Ledford believes there needs to be a link between pay and performance – and most companies seem to retain one. But Dicker thinks connecting the two compromises the integrity of performance discussions, and may even undermine people’s intrinsic motivation to do a good job. While he has yet to address reward and recognition at The Prince’s Trust, he believes rewarding outstanding performance immediately, perhaps through non-monetary means such as an extra day’s leave or a letter from the chairman, will be more effective in reaffirming behaviour and building engagement than waiting until the end of the year.

For all the focus on continuous dialogue and development and greater flexibility, however, performance management does need scaffolding. Rebecca Pullenayegum, learning and professional development manager at consultancy Charles River Associates, found that out the hard way when the company launched ‘Check In’ in March 2015.

“We put the onus on the employee to drive the process because we felt they needed to demonstrate that they wanted to develop by proactively seeking feedback,” she says. “We set broad guidelines – that feedback would be meaningful, and that people were clear on what was expected of them and what they needed to do to advance their career – and we trained people in how to give and receive feedback. Other than that, all we did was set frequency expectations. But we soon realised that people needed some challenge to make sure the dialogue was happening.”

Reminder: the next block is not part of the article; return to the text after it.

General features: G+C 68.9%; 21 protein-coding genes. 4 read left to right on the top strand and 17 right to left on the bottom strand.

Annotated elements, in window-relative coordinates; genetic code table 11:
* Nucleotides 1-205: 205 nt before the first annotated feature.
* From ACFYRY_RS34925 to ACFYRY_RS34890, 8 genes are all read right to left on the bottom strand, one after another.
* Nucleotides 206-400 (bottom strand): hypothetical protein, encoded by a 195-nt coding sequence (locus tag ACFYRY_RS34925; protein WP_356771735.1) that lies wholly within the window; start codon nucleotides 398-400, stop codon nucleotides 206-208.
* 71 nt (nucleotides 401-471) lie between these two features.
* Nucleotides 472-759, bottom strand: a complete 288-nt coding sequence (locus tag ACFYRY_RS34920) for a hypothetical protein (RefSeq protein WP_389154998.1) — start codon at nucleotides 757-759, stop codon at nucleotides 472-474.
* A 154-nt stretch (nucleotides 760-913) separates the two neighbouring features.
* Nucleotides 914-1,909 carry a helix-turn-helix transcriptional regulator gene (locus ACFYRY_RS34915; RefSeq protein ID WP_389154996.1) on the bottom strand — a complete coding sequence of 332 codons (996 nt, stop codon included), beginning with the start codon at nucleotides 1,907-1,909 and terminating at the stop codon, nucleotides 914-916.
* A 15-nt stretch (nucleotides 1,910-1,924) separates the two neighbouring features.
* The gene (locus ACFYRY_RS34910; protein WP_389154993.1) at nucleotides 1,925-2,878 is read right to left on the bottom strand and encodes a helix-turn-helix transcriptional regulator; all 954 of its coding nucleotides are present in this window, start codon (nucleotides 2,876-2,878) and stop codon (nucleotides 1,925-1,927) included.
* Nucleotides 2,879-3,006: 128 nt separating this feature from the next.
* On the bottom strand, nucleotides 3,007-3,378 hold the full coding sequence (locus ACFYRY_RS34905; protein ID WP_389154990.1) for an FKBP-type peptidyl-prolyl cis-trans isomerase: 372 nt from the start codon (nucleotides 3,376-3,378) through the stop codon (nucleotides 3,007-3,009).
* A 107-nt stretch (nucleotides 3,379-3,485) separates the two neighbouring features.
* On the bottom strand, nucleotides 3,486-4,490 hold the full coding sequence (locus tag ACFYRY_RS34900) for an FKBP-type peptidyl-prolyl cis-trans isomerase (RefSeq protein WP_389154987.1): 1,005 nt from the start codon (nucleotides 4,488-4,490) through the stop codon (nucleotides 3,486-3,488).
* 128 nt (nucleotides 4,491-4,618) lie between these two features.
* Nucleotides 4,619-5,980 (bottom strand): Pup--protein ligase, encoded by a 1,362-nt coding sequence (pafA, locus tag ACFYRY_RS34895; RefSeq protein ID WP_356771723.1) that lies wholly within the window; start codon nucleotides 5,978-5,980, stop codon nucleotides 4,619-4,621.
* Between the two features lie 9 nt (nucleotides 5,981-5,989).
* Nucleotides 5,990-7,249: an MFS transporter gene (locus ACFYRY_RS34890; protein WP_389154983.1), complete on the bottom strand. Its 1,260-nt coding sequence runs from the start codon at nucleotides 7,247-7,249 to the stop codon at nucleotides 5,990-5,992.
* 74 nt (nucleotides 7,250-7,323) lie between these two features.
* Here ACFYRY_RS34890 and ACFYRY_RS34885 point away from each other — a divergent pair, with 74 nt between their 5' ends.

One way they do this is through twice-yearly calibration meetings – similar to more traditional performance management conversations – where an individual’s line manager, the manager of the project they’re working on and HR get together to discuss their performance. “It is very obvious if the line manager hasn’t ‘checked in’ with their team member recently, so this is a way of holding them to account,” says Pullenayegum.

Perhaps counter-intuitively, the verbal feedback from the supervisor to the individual is more direct and honest than it used to be when they wrote it down. “They used to be kinder to people, perhaps because negative comments in black and white seemed a bit harsh, so they toned them down,” says Pullenayegum. “And there is far less quibbling by individuals about whether or not the feedback is fair or accurate.”